Ebony At one point you suggest a connection between Schwitters’s work and Concrete Poetry.
Bader I don’t focus so much on Schwitters’s poetry in the book, as that would open a whole other can of worms, but he was engaged at the time with a wide range of textual experimentation through poetry—from Raoul Hausmann to Marinetti, and he also looked to Russian avant-garde precedents in oral or performative and written poetry.
Ebony I thought your approach to Schwitterss most famous work, the Merzbau, through photography, rather than primarily as sculpture or architecture, was unusual and fascinating.
Bader It might be the most idiosyncratic reading of Schwitters in the book. It was something that was brewing in my mind for a long time when looking at the Merzbau in these very specific and detailed photographs that he made, or had made of it. In the images there’s a consistent emphasis on the flow of light, and of projected light, lighting effects, and a preoccupation with photographic effects in general. There was a great concern with light striking the varied surfaces of the construction. As I discuss in the book, a dynamics of memory is at play in the Merzbau that’s expressed specifically through photography, obliquely understood. In his writings of the period, in the early and mid-1930s, Schwitters talks about photography, specifically in relation to the Merzbau, and he’s suddenly making photograms. In Germany, meanwhile, there was a shift in the status of the photograph and a new understanding of the medium. There’s a rich discourse about photography as a surface informational technology—as presenting simple, straightforward images of the world—and then, by contrast, a discussion of the medium, by Walter Benjamin and other theorists, as permeated by a kind of auratic quality, as being an almost reliquary imprint of the world that it captures. The tension between those two elements—photography as an indexical quasi-reliquary versus as a recorder of mere surface information—was central to critical discourse when Schwitters began to develop the Merzbau. These ideas, I argue, entered into his conception of the project—he was thinking about the Merzbau as a kind of space of memory, and about photography, at the same time, as a very specific mnemonic technology.
Ebony I was struck by the way you connect the Merzbau with historical reliquaries, like the Holy Stairs Sanctuary [Chapel of the Sancta Sanctorum, Lateran Palace, 1277-80 A.D.] in Rome, and also the Shroud of Turin, which was shown to the public in 1931.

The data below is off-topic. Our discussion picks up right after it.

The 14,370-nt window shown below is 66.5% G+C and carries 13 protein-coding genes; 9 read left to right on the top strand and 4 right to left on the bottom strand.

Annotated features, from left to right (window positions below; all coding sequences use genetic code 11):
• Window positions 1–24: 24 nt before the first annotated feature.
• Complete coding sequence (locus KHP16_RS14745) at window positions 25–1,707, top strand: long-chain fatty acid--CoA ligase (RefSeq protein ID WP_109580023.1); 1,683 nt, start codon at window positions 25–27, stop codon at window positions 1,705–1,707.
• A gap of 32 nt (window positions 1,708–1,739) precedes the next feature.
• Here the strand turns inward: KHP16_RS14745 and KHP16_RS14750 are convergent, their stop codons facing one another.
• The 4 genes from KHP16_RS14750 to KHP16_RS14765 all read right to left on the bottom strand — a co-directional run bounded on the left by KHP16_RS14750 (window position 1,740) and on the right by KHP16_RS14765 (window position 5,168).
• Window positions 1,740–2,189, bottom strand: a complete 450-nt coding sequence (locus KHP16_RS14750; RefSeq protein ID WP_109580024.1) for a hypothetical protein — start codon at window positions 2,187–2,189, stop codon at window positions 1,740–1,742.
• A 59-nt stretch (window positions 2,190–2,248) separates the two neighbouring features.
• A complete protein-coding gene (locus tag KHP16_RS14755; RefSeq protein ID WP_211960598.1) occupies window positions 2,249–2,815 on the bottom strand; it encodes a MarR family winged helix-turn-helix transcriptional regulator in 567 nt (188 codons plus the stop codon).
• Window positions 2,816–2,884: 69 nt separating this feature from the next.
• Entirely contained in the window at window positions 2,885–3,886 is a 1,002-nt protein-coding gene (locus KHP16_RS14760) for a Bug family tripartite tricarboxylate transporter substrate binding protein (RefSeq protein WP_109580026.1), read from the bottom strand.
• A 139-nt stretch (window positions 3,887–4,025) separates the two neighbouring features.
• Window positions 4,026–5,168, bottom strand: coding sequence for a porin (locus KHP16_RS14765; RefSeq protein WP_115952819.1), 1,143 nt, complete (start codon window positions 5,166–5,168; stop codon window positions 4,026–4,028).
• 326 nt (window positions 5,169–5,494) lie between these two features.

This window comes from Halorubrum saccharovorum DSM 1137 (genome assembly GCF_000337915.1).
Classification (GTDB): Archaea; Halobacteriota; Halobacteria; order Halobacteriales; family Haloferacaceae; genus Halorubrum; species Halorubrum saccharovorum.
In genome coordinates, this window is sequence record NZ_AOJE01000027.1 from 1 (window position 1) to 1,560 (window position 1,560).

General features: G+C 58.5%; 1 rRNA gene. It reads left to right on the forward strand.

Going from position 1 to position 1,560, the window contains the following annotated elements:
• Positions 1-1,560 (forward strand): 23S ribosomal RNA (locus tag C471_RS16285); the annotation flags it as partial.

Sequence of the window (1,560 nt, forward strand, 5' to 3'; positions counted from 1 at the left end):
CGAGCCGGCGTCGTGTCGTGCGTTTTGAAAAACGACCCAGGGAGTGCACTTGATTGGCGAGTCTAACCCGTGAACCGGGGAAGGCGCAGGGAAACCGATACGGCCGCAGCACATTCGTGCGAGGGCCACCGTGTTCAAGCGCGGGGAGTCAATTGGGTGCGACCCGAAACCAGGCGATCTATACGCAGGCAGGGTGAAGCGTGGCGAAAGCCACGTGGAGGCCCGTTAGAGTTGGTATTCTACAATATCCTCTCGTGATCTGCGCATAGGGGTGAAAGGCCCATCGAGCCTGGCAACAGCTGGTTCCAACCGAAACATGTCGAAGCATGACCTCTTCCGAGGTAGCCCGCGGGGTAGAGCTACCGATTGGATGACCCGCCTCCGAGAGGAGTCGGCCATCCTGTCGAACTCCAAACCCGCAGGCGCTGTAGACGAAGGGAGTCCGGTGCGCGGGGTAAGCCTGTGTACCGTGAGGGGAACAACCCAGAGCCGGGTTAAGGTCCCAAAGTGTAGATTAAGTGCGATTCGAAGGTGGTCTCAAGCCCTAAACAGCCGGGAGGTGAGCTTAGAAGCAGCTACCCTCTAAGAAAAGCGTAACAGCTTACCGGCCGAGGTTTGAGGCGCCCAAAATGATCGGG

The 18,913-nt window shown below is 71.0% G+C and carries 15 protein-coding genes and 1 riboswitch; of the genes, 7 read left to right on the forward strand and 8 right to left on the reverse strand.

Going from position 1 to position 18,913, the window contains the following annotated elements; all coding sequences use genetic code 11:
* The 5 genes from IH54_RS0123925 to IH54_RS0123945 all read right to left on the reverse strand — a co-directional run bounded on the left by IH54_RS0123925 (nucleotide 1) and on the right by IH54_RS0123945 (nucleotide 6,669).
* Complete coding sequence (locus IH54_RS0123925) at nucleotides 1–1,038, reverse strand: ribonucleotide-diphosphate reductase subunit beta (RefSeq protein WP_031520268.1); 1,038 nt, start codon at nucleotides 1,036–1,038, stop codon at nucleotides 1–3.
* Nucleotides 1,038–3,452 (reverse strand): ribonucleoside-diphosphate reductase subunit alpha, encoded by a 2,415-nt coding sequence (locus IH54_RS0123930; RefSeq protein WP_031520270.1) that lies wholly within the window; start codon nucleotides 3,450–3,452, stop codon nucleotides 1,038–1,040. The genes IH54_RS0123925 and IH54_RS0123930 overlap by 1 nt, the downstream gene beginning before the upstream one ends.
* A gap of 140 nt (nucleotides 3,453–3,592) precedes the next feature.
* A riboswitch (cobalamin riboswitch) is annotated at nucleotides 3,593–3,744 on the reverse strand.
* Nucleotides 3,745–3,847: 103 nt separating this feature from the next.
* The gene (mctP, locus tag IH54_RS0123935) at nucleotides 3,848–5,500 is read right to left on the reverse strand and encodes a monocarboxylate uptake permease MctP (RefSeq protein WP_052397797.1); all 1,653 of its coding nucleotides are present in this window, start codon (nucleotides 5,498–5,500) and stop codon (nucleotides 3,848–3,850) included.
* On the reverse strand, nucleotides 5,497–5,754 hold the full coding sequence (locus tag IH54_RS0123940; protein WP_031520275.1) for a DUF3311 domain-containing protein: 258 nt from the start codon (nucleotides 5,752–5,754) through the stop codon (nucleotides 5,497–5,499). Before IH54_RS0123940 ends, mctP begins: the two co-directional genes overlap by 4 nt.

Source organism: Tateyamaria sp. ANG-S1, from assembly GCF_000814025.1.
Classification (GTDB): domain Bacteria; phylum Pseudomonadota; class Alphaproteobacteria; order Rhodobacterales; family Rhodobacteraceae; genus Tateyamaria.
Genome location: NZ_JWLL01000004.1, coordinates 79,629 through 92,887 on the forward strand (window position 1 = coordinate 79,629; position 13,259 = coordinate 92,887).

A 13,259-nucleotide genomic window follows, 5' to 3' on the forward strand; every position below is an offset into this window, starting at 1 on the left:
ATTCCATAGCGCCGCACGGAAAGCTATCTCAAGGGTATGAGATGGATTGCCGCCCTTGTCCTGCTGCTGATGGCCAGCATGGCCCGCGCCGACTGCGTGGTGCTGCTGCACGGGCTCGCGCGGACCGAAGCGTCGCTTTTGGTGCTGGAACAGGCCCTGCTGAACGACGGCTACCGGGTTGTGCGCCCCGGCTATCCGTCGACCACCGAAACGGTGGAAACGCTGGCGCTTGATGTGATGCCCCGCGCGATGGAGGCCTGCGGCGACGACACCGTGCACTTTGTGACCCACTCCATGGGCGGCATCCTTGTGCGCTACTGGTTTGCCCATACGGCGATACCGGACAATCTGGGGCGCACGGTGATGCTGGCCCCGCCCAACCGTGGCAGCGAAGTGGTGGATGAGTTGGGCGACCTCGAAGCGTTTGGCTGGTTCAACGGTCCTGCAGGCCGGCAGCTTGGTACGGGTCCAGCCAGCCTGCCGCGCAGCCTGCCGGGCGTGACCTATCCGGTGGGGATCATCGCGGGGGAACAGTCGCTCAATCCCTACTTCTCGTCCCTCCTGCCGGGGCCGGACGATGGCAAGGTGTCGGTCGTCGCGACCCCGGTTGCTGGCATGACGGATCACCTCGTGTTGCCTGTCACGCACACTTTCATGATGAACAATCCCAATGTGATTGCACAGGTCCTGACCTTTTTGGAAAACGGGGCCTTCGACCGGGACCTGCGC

Bader The Shroud of Turin was unveiled for the first time in the 20th century in the early 1930s—on two occasions, actually, in ’31 and ’33—exactly when Schwitters was beginning to work on the Merzbau. The scale of the unfolded shroud itself suggests an installation, or an environment into which, one can imagine, Christ entered as he was wrapped in the cloth. We can’t be certain at this point, but Schwitters most likely took note of the published photographs of the Holy Shroud’s unveilings. But the point is that there was a whole new understanding of photography occurring at that moment. Schwitters talks about the Merzbau in terms of relics and its reliquary quality. As I mention in the book about the function of relics, what’s interesting is that they operate projectively, through an imaginative animation by their viewers. You don’t actually see Christ’s trace, or that of this Saint or that, on the bits of wood and cloth that become cherished relics. It is basically a conceptual construct; and similarly, the Merzbau can be regarded as an elaborate construction, an intricate memory construction. It’s about traces, about items or markings that have been left behind. This connects with the way we look at a photograph, or enter into a photograph, projecting into it our own connections and investments. This is how we connect to the historical moment we see in a photograph and bring it forward into our own present.
Ebony I wanted to ask you about Schwitters’s late work that he produced in exile, in the late 1930s, after he left Germany and settled in Norway and then Britain. You mention that the late works are neither Dada nor Constructivism, as he introduces biomorphic abstraction into the work.
Bader That chapter began with a simple question that resulted from the Schwitters exhibition at the Menil Collection in 2010. It was the first U.S. retrospective in 25 years, and it contained quite a lot of late work. You can see, when you look at this work in concentration, that it’s fundamentally different. I was trying to grapple with the question: what, exactly, is different about these works? They are recognizable as being by Schwitters, definitely, with scraps and all sorts of found materials from the world, transformed into collage or assemblage artworks. But there is a clear shift here. This shift actually doesn’t begin in exile, but starts earlier, before he leaves Germany in 1937. When I look at his work of the final decade and a half, it seems to have a kind of “presentational esthetic,” an almost figurative quality.